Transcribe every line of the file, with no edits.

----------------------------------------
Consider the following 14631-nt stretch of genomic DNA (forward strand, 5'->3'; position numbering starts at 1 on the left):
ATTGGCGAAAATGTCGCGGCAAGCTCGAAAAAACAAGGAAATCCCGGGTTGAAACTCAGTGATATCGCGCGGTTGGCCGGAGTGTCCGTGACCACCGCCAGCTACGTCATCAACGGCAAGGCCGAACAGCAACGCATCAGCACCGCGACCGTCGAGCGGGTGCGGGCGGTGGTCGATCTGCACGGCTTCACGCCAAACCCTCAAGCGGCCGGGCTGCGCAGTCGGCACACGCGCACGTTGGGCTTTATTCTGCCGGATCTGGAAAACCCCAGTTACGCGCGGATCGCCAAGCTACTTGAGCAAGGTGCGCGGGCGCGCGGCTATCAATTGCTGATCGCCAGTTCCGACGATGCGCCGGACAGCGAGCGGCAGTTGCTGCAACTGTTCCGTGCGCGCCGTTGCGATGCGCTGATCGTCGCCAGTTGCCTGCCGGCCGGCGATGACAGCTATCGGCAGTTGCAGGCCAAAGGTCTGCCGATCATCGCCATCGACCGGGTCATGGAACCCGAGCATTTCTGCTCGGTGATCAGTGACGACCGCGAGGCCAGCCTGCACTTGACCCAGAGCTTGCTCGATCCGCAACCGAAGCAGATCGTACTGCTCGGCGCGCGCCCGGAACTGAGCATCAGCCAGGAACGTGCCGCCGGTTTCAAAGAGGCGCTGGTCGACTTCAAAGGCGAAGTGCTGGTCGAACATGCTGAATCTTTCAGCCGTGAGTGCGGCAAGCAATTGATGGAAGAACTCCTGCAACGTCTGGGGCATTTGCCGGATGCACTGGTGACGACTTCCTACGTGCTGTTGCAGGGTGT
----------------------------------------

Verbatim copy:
Consider the following 14631-nt stretch of genomic DNA (forward strand, 5'->3'; position numbering starts at 1 on the left):
ATTGGCGAAAATGTCGCGGCAAGCTCGAAAAAACAAGGAAATCCCGGGTTGAAACTCAGTGATATCGCGCGGTTGGCCGGAGTGTCCGTGACCACCGCCAGCTACGTCATCAACGGCAAGGCCGAACAGCAACGCATCAGCACCGCGACCGTCGAGCGGGTGCGGGCGGTGGTCGATCTGCACGGCTTCACGCCAAACCCTCAAGCGGCCGGGCTGCGCAGTCGGCACACGCGCACGTTGGGCTTTATTCTGCCGGATCTGGAAAACCCCAGTTACGCGCGGATCGCCAAGCTACTTGAGCAAGGTGCGCGGGCGCGCGGCTATCAATTGCTGATCGCCAGTTCCGACGATGCGCCGGACAGCGAGCGGCAGTTGCTGCAACTGTTCCGTGCGCGCCGTTGCGATGCGCTGATCGTCGCCAGTTGCCTGCCGGCCGGCGATGACAGCTATCGGCAGTTGCAGGCCAAAGGTCTGCCGATCATCGCCATCGACCGGGTCATGGAACCCGAGCATTTCTGCTCGGTGATCAGTGACGACCGCGAGGCCAGCCTGCACTTGACCCAGAGCTTGCTCGATCCGCAACCGAAGCAGATCGTACTGCTCGGCGCGCGCCCGGAACTGAGCATCAGCCAGGAACGTGCCGCCGGTTTCAAAGAGGCGCTGGTCGACTTCAAAGGCGAAGTGCTGGTCGAACATGCTGAATCTTTCAGCCGTGAGTGCGGCAAGCAATTGATGGAAGAACTCCTGCAACGTCTGGGGCATTTGCCGGATGCACTGGTGACGACTTCCTACGTGCTGTTGCAGGGTGT